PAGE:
The Healthcare Information Technology (HIT) Market is Poised for Growth
by Lou Agosta
Originally published August 6, 2009
The healthcare information technology (HIT) software market is poised for dramatic growth. Drivers include built up demand for upgrades in legacy systems that have been neglected for years, government incentives for action in implementing an electronic medical record (EMR) system (and penalties for non action), gaps in addressing demand such as the need for small-scale systems to support physician practices of five or fewer doctors, and the ability to do what software does best – automate workflow and coordination of care through scheduling and asynchronous, parallel processing. In short, healthcare organizations will pull themselves forward in the capability maturity model for the hospital of the future by means of enhanced IT integration and functionality.
This research estimates the current market for hospital information systems (HISs) to be some $307 million and growing at a 20% rate, whereas the market for physician practice management is $102 million and growing at 25%. Combined, the two markets will reach $1.38 billion by 2014 and surpass $2 billion by 2015.
On the flip side, market risks and inhibitors are substantial. Open source looms as a major disruptor in the positive sense of driving innovation and reengineering rather than direct software revenues (since the software itself is “free”). The end result will benefit end user enterprises as they are able to acquire more technology for the dollar. Meanwhile, Congressional legislation is a blunt instrument and market uncertainty is being amplified by lack of clarity as to the rules of engagement. Yes, EMRs are being implemented, but interoperability, workable security and usability remain afterthoughts in too many cases. Attention to these by software providers, implementers and users alike is not gold plating and will be rewarded with the cost saving and productivity improvements that are the promise of HIT.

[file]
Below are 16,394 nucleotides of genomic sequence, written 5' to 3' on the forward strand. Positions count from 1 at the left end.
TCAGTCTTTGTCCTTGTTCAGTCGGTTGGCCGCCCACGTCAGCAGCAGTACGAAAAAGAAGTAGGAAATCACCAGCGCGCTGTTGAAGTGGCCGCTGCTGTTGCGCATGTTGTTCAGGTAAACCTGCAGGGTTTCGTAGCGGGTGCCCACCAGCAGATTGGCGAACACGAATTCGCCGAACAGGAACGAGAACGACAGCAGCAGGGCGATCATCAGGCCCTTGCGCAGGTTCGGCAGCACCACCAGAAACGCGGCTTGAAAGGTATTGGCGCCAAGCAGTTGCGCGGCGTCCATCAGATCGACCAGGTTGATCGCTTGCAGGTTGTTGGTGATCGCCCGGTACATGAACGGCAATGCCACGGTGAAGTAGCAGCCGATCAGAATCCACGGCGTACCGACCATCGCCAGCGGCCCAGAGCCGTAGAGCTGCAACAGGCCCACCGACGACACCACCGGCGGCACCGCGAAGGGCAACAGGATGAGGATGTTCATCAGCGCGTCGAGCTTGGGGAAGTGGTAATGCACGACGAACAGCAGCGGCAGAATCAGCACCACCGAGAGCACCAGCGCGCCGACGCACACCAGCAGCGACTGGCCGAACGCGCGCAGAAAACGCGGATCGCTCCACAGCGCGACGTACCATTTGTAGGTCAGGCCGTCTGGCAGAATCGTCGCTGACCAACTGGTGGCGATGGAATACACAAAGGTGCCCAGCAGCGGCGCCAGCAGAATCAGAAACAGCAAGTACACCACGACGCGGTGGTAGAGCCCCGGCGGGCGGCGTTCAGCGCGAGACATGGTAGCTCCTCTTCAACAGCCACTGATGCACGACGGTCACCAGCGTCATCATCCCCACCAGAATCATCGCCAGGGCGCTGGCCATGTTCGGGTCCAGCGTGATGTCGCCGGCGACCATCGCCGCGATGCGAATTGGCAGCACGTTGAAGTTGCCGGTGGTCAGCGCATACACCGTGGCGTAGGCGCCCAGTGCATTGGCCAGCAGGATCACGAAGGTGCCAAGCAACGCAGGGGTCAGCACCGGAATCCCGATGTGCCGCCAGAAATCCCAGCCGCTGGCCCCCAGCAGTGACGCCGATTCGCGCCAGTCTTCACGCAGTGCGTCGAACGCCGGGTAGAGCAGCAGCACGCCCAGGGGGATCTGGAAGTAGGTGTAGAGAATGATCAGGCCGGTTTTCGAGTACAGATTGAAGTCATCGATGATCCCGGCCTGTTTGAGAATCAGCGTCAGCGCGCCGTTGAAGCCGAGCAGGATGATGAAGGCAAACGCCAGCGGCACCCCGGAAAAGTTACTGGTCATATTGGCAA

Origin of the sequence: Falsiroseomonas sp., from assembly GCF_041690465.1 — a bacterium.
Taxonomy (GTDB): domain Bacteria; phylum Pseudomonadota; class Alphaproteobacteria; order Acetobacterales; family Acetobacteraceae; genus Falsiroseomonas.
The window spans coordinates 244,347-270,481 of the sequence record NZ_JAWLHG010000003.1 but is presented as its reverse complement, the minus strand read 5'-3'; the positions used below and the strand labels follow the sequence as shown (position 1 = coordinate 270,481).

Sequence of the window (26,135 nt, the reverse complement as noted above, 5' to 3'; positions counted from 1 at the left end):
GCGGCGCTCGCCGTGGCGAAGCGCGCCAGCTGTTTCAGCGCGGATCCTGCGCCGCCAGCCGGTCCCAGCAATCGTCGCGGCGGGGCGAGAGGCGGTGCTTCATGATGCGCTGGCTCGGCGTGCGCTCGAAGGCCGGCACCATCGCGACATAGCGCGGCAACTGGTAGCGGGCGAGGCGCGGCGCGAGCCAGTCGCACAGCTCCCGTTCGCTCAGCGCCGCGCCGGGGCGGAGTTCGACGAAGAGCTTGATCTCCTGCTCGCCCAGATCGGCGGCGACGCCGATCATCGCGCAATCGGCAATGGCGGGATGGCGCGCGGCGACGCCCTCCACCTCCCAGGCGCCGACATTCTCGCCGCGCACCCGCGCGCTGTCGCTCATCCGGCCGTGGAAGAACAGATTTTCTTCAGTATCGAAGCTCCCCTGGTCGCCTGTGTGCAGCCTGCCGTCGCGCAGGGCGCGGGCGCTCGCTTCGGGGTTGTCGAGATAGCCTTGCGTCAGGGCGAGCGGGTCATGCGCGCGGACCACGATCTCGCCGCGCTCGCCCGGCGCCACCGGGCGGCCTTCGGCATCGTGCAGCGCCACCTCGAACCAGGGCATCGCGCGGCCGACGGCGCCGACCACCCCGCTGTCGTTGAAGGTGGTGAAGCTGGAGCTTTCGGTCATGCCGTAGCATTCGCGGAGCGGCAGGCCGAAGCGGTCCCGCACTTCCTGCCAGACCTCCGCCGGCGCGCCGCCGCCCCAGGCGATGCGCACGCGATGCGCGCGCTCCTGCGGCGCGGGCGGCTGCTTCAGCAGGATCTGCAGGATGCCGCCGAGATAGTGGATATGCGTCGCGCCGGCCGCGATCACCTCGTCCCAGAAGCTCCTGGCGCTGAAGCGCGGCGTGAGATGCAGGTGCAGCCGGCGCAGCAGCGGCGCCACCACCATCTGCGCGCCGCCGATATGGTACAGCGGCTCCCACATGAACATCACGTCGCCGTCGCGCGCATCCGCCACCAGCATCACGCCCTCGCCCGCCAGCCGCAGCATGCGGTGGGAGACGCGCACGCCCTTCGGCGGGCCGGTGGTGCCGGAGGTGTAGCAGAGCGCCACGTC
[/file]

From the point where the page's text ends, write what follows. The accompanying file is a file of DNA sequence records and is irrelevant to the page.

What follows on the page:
Drivers of Adoption
Drivers of adoption of healthcare information technology include:
Inhibitors to Adoption
Inhibitors to adoption include:
Hospital Information Systems Poised for Growth
The boundary of the market for end-to-end, run-your-hospital type software systems is determined by large vendors that offer an ERP (enterprise resource planning) size and scale suite of more-or-less integrated modules that extend from clinical systems through billing to ancillary services such as Lab, Rad, and Pharmacy. (See Figure 1: Healthcare Hospital Information Systems Software.)
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Figure 1: Healthcare Hospital Information Systems Software
Physician Practice Management Software Poised for Consolidation